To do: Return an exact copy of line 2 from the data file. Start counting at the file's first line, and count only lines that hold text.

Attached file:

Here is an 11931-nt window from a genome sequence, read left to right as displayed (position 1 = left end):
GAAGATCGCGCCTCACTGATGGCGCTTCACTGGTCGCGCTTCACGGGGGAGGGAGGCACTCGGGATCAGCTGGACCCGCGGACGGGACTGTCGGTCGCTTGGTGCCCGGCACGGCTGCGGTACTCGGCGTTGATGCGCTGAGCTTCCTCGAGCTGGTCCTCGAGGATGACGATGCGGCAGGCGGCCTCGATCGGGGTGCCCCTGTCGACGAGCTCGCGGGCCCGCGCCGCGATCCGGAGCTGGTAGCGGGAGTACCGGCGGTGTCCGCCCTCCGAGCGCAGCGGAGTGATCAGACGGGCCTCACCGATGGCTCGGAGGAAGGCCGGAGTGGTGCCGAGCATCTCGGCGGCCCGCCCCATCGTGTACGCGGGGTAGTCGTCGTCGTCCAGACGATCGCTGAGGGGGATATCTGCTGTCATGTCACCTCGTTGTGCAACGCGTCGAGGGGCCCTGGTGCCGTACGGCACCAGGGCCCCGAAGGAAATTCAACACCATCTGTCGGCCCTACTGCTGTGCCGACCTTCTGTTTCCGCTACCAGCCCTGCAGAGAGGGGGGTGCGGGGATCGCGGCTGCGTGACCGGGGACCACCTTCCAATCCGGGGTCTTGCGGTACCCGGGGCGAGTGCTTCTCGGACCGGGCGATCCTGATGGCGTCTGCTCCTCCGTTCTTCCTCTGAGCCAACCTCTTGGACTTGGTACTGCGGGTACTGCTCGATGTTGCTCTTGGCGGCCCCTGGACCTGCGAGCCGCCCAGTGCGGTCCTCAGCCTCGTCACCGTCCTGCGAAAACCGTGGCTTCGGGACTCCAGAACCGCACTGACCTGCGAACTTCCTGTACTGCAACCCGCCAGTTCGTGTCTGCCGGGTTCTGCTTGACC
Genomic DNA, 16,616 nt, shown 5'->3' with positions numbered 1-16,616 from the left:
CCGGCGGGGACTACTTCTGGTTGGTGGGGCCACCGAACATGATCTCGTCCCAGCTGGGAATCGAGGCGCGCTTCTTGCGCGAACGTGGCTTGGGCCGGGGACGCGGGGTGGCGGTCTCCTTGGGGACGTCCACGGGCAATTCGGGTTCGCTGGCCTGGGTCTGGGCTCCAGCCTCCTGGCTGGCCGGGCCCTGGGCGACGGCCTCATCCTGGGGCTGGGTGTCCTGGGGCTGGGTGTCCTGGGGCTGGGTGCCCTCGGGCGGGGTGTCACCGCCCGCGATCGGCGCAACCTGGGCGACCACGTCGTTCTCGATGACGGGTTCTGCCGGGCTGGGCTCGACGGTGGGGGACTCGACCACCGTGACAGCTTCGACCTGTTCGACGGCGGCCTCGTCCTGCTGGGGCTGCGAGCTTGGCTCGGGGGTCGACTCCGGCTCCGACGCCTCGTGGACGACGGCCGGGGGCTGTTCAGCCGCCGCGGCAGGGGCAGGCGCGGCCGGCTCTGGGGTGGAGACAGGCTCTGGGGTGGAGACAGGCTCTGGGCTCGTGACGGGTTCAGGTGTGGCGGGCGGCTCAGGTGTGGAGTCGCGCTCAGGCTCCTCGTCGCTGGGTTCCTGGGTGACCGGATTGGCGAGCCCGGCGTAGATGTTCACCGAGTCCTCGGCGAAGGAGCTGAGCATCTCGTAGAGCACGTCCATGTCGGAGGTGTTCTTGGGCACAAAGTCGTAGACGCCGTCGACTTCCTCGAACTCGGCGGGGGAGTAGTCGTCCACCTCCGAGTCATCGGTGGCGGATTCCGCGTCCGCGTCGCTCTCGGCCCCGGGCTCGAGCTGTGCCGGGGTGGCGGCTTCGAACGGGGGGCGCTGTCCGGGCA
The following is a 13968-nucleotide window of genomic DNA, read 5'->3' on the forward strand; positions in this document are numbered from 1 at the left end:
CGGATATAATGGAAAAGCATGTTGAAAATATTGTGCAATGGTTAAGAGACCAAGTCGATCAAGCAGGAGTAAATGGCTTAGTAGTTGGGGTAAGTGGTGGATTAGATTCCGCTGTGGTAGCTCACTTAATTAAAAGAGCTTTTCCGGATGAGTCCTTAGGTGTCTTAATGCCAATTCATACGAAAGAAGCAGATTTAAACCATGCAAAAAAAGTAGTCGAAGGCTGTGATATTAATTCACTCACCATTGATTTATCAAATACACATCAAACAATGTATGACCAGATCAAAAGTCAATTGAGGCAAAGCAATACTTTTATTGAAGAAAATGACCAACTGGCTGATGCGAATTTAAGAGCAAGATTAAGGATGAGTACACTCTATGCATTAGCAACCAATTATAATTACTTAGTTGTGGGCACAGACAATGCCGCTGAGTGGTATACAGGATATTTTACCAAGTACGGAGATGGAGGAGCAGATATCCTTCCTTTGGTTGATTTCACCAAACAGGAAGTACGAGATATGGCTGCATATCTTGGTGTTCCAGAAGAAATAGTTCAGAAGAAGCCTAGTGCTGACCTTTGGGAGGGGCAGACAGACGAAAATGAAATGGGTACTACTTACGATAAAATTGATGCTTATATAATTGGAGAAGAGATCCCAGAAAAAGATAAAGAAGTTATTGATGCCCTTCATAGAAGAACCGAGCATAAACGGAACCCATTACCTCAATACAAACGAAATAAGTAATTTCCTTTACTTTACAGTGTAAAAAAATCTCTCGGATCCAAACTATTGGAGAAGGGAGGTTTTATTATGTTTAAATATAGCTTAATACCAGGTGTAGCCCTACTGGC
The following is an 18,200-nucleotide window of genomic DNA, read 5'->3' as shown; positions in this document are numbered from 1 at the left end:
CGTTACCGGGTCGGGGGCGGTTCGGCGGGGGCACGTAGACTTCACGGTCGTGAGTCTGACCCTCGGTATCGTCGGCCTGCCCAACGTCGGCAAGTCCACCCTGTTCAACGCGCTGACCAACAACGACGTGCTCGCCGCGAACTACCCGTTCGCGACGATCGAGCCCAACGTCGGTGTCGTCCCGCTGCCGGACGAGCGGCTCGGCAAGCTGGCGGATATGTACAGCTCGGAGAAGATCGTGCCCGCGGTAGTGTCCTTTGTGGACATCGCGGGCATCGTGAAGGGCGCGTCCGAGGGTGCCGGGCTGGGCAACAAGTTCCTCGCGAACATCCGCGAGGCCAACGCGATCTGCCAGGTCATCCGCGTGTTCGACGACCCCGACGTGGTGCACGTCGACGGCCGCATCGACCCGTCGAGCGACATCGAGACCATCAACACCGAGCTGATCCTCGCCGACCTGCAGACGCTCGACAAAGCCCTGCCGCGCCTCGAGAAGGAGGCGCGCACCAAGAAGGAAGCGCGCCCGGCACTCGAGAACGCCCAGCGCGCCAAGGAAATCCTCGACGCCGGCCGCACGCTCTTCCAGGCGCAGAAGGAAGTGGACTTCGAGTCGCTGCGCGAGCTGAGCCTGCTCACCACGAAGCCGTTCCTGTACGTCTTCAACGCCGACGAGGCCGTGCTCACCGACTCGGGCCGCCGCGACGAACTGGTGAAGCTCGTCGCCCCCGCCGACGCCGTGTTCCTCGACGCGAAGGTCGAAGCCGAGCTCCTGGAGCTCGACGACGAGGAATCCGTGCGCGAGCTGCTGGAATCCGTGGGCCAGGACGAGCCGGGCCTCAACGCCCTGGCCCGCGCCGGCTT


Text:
GAAGATCGCGCCTCACTGATGGCGCTTCACTGGTCGCGCTTCACGGGGGAGGGAGGCACTCGGGATCAGCTGGACCCGCGGACGGGACTGTCGGTCGCTTGGTGCCCGGCACGGCTGCGGTACTCGGCGTTGATGCGCTGAGCTTCCTCGAGCTGGTCCTCGAGGATGACGATGCGGCAGGCGGCCTCGATCGGGGTGCCCCTGTCGACGAGCTCGCGGGCCCGCGCCGCGATCCGGAGCTGGTAGCGGGAGTACCGGCGGTGTCCGCCCTCCGAGCGCAGCGGAGTGATCAGACGGGCCTCACCGATGGCTCGGAGGAAGGCCGGAGTGGTGCCGAGCATCTCGGCGGCCCGCCCCATCGTGTACGCGGGGTAGTCGTCGTCGTCCAGACGATCGCTGAGGGGGATATCTGCTGTCATGTCACCTCGTTGTGCAACGCGTCGAGGGGCCCTGGTGCCGTACGGCACCAGGGCCCCGAAGGAAATTCAACACCATCTGTCGGCCCTACTGCTGTGCCGACCTTCTGTTTCCGCTACCAGCCCTGCAGAGAGGGGGGTGCGGGGATCGCGGCTGCGTGACCGGGGACCACCTTCCAATCCGGGGTCTTGCGGTACCCGGGGCGAGTGCTTCTCGGACCGGGCGATCCTGATGGCGTCTGCTCCTCCGTTCTTCCTCTGAGCCAACCTCTTGGACTTGGTACTGCGGGTACTGCTCGATGTTGCTCTTGGCGGCCCCTGGACCTGCGAGCCGCCCAGTGCGGTCCTCAGCCTCGTCACCGTCCTGCGAAAACCGTGGCTTCGGGACTCCAGAACCGCACTGACCTGCGAACTTCCTGTACTGCAACCCGCCAGTTCGTGTCTGCCGGGTTCTGCTTGACC